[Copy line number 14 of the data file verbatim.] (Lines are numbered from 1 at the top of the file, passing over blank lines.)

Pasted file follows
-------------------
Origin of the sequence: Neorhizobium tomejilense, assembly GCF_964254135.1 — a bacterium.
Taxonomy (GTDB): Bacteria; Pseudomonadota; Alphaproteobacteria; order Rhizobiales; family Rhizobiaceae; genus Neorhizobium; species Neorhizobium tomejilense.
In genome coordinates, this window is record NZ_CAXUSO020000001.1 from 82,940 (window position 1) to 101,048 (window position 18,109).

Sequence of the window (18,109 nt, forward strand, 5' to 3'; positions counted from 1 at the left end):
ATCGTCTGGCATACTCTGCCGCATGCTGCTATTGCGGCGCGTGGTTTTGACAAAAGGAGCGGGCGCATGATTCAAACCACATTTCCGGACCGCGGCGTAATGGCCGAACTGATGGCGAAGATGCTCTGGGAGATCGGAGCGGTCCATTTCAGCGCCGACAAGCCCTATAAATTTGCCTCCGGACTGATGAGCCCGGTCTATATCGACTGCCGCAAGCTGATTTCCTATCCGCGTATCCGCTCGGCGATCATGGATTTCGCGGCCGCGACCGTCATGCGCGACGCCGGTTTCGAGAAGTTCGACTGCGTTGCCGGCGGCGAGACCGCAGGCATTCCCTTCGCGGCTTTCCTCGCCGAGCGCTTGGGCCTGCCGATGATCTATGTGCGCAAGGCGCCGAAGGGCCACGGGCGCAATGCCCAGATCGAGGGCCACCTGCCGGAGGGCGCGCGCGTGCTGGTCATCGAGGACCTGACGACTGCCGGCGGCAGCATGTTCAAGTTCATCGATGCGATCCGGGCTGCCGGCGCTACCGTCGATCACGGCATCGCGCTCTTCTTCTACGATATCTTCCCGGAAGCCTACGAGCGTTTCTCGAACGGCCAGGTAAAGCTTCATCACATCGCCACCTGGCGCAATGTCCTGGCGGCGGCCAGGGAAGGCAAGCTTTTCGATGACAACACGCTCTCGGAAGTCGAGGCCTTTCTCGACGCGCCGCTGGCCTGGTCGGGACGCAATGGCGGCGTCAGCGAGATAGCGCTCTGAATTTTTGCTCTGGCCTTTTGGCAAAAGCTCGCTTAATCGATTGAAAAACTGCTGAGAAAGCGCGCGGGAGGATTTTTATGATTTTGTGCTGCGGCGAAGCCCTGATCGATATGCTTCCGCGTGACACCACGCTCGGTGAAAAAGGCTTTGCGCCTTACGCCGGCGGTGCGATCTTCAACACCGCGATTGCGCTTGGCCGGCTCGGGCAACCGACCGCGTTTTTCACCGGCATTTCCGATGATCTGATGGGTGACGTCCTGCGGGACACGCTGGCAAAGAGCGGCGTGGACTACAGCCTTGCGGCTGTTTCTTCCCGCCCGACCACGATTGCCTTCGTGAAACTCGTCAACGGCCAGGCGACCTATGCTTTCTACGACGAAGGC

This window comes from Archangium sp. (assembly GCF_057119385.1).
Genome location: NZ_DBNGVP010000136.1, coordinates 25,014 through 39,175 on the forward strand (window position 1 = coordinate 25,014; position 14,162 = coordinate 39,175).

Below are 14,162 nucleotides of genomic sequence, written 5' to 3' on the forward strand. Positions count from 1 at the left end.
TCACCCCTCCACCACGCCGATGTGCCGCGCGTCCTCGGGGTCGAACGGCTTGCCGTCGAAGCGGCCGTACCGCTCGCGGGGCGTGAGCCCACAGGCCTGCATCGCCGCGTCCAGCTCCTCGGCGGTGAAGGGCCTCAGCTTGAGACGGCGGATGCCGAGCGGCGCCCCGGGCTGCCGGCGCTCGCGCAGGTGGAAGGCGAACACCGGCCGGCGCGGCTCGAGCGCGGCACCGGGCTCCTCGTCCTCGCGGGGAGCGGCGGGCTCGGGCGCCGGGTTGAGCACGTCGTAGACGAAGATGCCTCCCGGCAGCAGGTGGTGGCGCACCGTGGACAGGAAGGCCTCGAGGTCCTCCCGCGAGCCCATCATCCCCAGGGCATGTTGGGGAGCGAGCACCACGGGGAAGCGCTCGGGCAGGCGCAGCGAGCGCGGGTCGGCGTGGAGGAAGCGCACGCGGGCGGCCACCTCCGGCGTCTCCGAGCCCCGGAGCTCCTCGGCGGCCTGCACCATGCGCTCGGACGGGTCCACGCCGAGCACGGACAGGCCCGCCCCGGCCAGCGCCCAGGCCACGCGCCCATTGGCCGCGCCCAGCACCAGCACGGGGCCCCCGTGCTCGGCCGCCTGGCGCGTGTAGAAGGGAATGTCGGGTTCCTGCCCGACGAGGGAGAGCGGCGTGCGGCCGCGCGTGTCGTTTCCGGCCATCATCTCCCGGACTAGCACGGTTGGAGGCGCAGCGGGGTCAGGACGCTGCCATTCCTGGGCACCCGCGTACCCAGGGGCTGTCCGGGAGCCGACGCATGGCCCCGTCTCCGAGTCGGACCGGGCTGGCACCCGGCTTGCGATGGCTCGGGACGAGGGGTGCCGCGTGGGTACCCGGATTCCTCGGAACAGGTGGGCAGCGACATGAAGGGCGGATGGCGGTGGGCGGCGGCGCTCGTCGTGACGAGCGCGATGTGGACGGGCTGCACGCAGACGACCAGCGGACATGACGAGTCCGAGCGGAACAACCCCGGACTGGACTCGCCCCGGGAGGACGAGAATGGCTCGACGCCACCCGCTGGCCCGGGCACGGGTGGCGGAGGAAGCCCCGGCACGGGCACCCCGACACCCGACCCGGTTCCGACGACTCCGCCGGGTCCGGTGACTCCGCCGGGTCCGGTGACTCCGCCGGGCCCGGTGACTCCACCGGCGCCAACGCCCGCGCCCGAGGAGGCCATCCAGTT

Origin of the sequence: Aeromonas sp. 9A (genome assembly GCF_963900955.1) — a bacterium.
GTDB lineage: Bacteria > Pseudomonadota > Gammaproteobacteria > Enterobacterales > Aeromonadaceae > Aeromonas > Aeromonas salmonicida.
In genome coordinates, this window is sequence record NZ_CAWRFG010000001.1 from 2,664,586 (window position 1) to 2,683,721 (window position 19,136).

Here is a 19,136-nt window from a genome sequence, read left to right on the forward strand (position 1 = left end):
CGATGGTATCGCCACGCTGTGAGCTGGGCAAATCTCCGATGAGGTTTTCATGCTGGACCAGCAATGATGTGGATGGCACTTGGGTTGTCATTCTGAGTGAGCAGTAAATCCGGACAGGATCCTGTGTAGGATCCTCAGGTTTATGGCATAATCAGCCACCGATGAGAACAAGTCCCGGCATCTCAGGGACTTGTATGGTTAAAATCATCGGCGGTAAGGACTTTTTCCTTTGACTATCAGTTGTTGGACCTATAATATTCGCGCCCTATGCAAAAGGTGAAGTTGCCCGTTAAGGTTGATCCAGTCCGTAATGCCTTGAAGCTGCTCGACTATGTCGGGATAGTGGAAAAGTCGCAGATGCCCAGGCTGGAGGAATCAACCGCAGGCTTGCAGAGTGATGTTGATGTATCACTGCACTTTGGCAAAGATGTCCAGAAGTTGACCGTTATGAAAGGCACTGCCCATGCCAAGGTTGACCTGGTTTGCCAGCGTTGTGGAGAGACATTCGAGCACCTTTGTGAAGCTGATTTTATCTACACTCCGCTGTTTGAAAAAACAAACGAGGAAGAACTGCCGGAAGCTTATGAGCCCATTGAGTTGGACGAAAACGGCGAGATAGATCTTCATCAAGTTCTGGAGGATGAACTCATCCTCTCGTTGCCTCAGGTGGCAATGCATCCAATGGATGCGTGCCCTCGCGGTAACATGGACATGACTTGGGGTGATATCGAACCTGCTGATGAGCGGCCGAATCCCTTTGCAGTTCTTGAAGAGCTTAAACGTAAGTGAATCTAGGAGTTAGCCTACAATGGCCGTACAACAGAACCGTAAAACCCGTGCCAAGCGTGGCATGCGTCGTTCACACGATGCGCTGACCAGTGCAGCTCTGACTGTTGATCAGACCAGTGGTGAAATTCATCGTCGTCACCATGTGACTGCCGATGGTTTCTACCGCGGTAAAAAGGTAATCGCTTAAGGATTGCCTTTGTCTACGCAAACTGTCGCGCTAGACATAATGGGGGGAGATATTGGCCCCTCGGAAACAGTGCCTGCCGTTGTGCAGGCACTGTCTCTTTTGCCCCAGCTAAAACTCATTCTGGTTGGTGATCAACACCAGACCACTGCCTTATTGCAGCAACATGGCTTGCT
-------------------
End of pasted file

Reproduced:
CGATGGTATCGCCACGCTGTGAGCTGGGCAAATCTCCGATGAGGTTTTCATGCTGGACCAGCAATGATGTGGATGGCACTTGGGTTGTCATTCTGAGTGAGCAGTAAATCCGGACAGGATCCTGTGTAGGATCCTCAGGTTTATGGCATAATCAGCCACCGATGAGAACAAGTCCCGGCATCTCAGGGACTTGTATGGTTAAAATCATCGGCGGTAAGGACTTTTTCCTTTGACTATCAGTTGTTGGACCTATAATATTCGCGCCCTATGCAAAAGGTGAAGTTGCCCGTTAAGGTTGATCCAGTCCGTAATGCCTTGAAGCTGCTCGACTATGTCGGGATAGTGGAAAAGTCGCAGATGCCCAGGCTGGAGGAATCAACCGCAGGCTTGCAGAGTGATGTTGATGTATCACTGCACTTTGGCAAAGATGTCCAGAAGTTGACCGTTATGAAAGGCACTGCCCATGCCAAGGTTGACCTGGTTTGCCAGCGTTGTGGAGAGACATTCGAGCACCTTTGTGAAGCTGATTTTATCTACACTCCGCTGTTTGAAAAAACAAACGAGGAAGAACTGCCGGAAGCTTATGAGCCCATTGAGTTGGACGAAAACGGCGAGATAGATCTTCATCAAGTTCTGGAGGATGAACTCATCCTCTCGTTGCCTCAGGTGGCAATGCATCCAATGGATGCGTGCCCTCGCGGTAACATGGACATGACTTGGGGTGATATCGAACCTGCTGATGAGCGGCCGAATCCCTTTGCAGTTCTTGAAGAGCTTAAACGTAAGTGAATCTAGGAGTTAGCCTACAATGGCCGTACAACAGAACCGTAAAACCCGTGCCAAGCGTGGCATGCGTCGTTCACACGATGCGCTGACCAGTGCAGCTCTGACTGTTGATCAGACCAGTGGTGAAATTCATCGTCGTCACCATGTGACTGCCGATGGTTTCTACCGCGGTAAAAAGGTAATCGCTTAAGGATTGCCTTTGTCTACGCAAACTGTCGCGCTAGACATAATGGGGGGAGATATTGGCCCCTCGGAAACAGTGCCTGCCGTTGTGCAGGCACTGTCTCTTTTGCCCCAGCTAAAACTCATTCTGGTTGGTGATCAACACCAGACCACTGCCTTATTGCAGCAACATGGCTTGCT